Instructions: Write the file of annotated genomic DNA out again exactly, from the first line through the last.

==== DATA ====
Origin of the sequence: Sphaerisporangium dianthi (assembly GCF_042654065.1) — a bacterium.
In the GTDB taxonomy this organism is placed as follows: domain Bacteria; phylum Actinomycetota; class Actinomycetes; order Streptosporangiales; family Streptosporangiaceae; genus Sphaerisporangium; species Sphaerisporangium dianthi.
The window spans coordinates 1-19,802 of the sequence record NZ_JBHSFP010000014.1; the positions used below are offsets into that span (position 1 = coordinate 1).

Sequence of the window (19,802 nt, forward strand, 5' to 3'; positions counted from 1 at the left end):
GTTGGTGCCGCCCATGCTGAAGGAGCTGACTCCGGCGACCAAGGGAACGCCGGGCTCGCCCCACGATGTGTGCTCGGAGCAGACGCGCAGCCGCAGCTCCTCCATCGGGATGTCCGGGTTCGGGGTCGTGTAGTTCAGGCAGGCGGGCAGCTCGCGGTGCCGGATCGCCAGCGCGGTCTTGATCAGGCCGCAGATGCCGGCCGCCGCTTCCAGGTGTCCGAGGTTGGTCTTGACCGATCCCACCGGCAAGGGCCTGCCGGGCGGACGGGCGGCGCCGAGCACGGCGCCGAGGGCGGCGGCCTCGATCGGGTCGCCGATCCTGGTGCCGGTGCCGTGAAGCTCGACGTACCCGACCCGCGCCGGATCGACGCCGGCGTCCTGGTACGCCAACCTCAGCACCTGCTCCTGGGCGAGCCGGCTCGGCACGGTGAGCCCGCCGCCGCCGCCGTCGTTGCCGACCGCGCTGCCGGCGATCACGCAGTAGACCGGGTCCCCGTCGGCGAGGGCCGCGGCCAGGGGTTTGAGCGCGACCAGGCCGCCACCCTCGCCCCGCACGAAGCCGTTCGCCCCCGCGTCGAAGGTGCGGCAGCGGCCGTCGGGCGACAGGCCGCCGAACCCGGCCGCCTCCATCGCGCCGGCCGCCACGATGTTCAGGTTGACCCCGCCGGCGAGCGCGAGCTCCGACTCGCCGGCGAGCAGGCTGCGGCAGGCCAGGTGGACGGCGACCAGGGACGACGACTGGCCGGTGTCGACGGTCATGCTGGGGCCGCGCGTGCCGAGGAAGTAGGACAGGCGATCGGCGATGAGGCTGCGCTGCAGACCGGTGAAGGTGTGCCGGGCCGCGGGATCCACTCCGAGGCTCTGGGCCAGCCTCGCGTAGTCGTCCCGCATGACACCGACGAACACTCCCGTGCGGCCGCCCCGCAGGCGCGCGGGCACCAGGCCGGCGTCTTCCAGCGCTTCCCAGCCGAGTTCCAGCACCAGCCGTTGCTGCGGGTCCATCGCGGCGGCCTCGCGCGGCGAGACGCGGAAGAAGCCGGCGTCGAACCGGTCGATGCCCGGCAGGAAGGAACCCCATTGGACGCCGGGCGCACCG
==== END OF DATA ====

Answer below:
Origin of the sequence: Sphaerisporangium dianthi (assembly GCF_042654065.1) — a bacterium.
In the GTDB taxonomy this organism is placed as follows: domain Bacteria; phylum Actinomycetota; class Actinomycetes; order Streptosporangiales; family Streptosporangiaceae; genus Sphaerisporangium; species Sphaerisporangium dianthi.
The window spans coordinates 1-19,802 of the sequence record NZ_JBHSFP010000014.1; the positions used below are offsets into that span (position 1 = coordinate 1).

Sequence of the window (19,802 nt, forward strand, 5' to 3'; positions counted from 1 at the left end):
GTTGGTGCCGCCCATGCTGAAGGAGCTGACTCCGGCGACCAAGGGAACGCCGGGCTCGCCCCACGATGTGTGCTCGGAGCAGACGCGCAGCCGCAGCTCCTCCATCGGGATGTCCGGGTTCGGGGTCGTGTAGTTCAGGCAGGCGGGCAGCTCGCGGTGCCGGATCGCCAGCGCGGTCTTGATCAGGCCGCAGATGCCGGCCGCCGCTTCCAGGTGTCCGAGGTTGGTCTTGACCGATCCCACCGGCAAGGGCCTGCCGGGCGGACGGGCGGCGCCGAGCACGGCGCCGAGGGCGGCGGCCTCGATCGGGTCGCCGATCCTGGTGCCGGTGCCGTGAAGCTCGACGTACCCGACCCGCGCCGGATCGACGCCGGCGTCCTGGTACGCCAACCTCAGCACCTGCTCCTGGGCGAGCCGGCTCGGCACGGTGAGCCCGCCGCCGCCGCCGTCGTTGCCGACCGCGCTGCCGGCGATCACGCAGTAGACCGGGTCCCCGTCGGCGAGGGCCGCGGCCAGGGGTTTGAGCGCGACCAGGCCGCCACCCTCGCCCCGCACGAAGCCGTTCGCCCCCGCGTCGAAGGTGCGGCAGCGGCCGTCGGGCGACAGGCCGCCGAACCCGGCCGCCTCCATCGCGCCGGCCGCCACGATGTTCAGGTTGACCCCGCCGGCGAGCGCGAGCTCCGACTCGCCGGCGAGCAGGCTGCGGCAGGCCAGGTGGACGGCGACCAGGGACGACGACTGGCCGGTGTCGACGGTCATGCTGGGGCCGCGCGTGCCGAGGAAGTAGGACAGGCGATCGGCGATGAGGCTGCGCTGCAGACCGGTGAAGGTGTGCCGGGCCGCGGGATCCACTCCGAGGCTCTGGGCCAGCCTCGCGTAGTCGTCCCGCATGACACCGACGAACACTCCCGTGCGGCCGCCCCGCAGGCGCGCGGGCACCAGGCCGGCGTCTTCCAGCGCTTCCCAGCCGAGTTCCAGCACCAGCCGTTGCTGCGGGTCCATCGCGGCGGCCTCGCGCGGCGAGACGCGGAAGAAGCCGGCGTCGAACCGGTCGATGCCCGGCAGGAAGGAACCCCATTGGACGCCGGGCGCACCG